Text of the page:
There is a city utilities superintendent in town whom we’ve invited to visit our class over the years. He talks to students about what is needed should they wish to do a project on city land. And before he leaves, one beautiful thing he says, is, “There is a space for you here. You are wanted here.”
Intentional dialogue is not only about painting a picture that helps youth see a space for themselves in our rural communities. When we’re authentically involving youth in dialogue, they gain the agency to shape their own narrative.
Dialogue is a medium that opens possibility. It’s a way of collaboratively and inclusively dreaming a future into existence. Changing how youth engage in our community starts with how we tell our community’s story to our youth and how we involve youth in shaping that story.
Physical spaces are another medium that shape culture. The physical and ideological spaces we create determine who is seen, who can participate, and who makes decisions.
In Community Studio, we recently asked students to consider what would be different about our classroom if we were all equal collaborators. A couple things they said included, “We would all sit in a circle,” and to me and the teacher they said, “You wouldn’t be standing when we’re sitting.”
This image is from a project I co-created called Senior Spotlight. One night per year, senior students and senior citizens have conversations together on Main Street, with the public, about the senior citizen’s life. This project is a way of providing space for two generations who are often at the periphery of society to be seen, in a very public way. It is a method of changing the function of a space into one of culture building, of listening, and celebrating.
Utilizing space intentionally is about seeing community spaces – a parking lot, an isle of a grocery store, an unused building – as potential catalysts for a culture shift.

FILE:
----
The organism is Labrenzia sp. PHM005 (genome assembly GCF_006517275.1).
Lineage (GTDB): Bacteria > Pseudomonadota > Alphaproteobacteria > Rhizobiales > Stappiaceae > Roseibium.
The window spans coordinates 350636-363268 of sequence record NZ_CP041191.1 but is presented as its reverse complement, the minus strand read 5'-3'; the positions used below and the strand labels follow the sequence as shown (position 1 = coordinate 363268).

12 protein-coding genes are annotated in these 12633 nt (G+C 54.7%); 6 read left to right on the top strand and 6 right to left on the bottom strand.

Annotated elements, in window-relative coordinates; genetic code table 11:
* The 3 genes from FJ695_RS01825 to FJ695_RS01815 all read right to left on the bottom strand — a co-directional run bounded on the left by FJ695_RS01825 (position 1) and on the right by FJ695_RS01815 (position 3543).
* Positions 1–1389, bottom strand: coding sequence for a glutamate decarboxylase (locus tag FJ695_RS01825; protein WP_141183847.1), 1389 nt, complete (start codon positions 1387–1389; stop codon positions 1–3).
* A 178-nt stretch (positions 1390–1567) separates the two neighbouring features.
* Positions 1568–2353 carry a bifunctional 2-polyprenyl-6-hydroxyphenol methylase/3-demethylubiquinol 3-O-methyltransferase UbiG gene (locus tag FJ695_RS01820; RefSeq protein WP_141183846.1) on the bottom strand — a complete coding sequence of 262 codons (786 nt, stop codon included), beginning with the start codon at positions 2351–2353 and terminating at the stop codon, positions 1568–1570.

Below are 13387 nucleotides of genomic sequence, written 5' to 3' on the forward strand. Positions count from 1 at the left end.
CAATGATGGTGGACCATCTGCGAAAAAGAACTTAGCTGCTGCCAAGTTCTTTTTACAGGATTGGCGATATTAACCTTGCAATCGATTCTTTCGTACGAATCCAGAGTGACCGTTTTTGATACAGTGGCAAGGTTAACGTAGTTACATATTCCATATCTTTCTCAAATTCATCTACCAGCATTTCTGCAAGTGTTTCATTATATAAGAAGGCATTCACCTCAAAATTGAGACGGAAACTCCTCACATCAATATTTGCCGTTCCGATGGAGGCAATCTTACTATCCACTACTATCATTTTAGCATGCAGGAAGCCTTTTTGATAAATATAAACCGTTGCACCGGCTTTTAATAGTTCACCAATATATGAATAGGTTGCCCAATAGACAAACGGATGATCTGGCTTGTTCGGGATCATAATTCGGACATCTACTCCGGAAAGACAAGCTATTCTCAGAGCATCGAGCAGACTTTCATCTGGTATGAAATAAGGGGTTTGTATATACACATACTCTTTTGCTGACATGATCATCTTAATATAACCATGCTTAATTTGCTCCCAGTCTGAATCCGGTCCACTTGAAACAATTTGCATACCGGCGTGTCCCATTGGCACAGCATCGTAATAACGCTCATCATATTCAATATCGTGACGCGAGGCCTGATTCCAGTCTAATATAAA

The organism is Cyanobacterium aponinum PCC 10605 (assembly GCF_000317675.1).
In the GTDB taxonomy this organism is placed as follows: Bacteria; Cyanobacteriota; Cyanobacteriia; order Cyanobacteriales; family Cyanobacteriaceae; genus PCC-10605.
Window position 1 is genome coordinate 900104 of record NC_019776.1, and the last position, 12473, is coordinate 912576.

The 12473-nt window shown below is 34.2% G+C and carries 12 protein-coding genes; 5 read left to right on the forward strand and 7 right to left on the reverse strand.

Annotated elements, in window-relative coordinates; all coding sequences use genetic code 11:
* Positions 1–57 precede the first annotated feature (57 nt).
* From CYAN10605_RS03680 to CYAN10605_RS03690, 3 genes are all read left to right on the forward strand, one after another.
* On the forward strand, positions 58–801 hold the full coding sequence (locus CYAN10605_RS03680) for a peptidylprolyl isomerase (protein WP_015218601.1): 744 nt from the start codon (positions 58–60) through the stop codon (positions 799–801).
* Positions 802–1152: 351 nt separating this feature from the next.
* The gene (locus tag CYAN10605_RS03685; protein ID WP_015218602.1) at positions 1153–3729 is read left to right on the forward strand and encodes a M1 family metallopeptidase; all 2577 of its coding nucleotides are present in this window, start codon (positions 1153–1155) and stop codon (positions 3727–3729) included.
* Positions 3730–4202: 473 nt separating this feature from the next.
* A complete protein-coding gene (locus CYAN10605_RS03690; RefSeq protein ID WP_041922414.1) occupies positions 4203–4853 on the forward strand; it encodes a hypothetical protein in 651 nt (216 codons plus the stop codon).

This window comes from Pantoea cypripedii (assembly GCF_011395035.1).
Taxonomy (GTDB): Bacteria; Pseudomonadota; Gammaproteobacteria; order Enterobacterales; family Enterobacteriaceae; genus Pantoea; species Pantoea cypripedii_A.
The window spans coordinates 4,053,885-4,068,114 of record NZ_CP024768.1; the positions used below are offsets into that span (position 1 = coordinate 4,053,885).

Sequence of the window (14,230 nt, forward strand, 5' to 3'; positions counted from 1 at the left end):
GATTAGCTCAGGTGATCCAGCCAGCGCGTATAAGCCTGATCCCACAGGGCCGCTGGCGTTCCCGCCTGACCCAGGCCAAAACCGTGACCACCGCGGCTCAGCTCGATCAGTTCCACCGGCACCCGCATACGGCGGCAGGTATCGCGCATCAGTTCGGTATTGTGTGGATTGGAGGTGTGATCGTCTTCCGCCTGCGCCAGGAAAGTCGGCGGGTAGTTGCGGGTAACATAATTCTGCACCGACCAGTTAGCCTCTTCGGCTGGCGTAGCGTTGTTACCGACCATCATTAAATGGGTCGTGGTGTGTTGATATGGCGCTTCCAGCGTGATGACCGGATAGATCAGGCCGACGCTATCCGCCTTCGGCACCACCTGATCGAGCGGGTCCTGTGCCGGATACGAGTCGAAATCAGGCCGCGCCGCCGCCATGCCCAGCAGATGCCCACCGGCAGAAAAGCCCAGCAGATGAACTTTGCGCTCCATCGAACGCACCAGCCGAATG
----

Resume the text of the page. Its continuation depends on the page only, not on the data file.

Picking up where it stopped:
Back to my junior year of high school: a majority voted to close and consolidate the school. But I want to tell you about the night before the vote. Another student and I created a letter, signed by other students, that we worked to send to every home in the district. That evening was a bitterly cold, northern South Dakota night. We went door-to-door, trying not to slip and fall as we delivered the last letters and asked our neighbors to vote to keep the school operating. It was numbingly cold as we worked, but I felt alive being engaged in something that mattered, that I cared deeply about.
We had adults around us who encouraged us in dialogue, who made space for us to strategize with them in their hardware store headquarters. That culture of empowerment was vital to our engagement as youth.
We can use mediums of dialogue and space to build a culture of empowerment in our rural places. It’s critical for our youth and anyone on the opposite end of power. And it’s crucial for inclusively building our future rural communities.
I presented this talk at the 2019 Rural Arts & Culture Summit in Grand Rapids, MN and organized by Springboard for the Arts. If you haven’t been to this biennial conference for rural practitioners, I highly recommend attending – and if you’re an artist, offering something to present!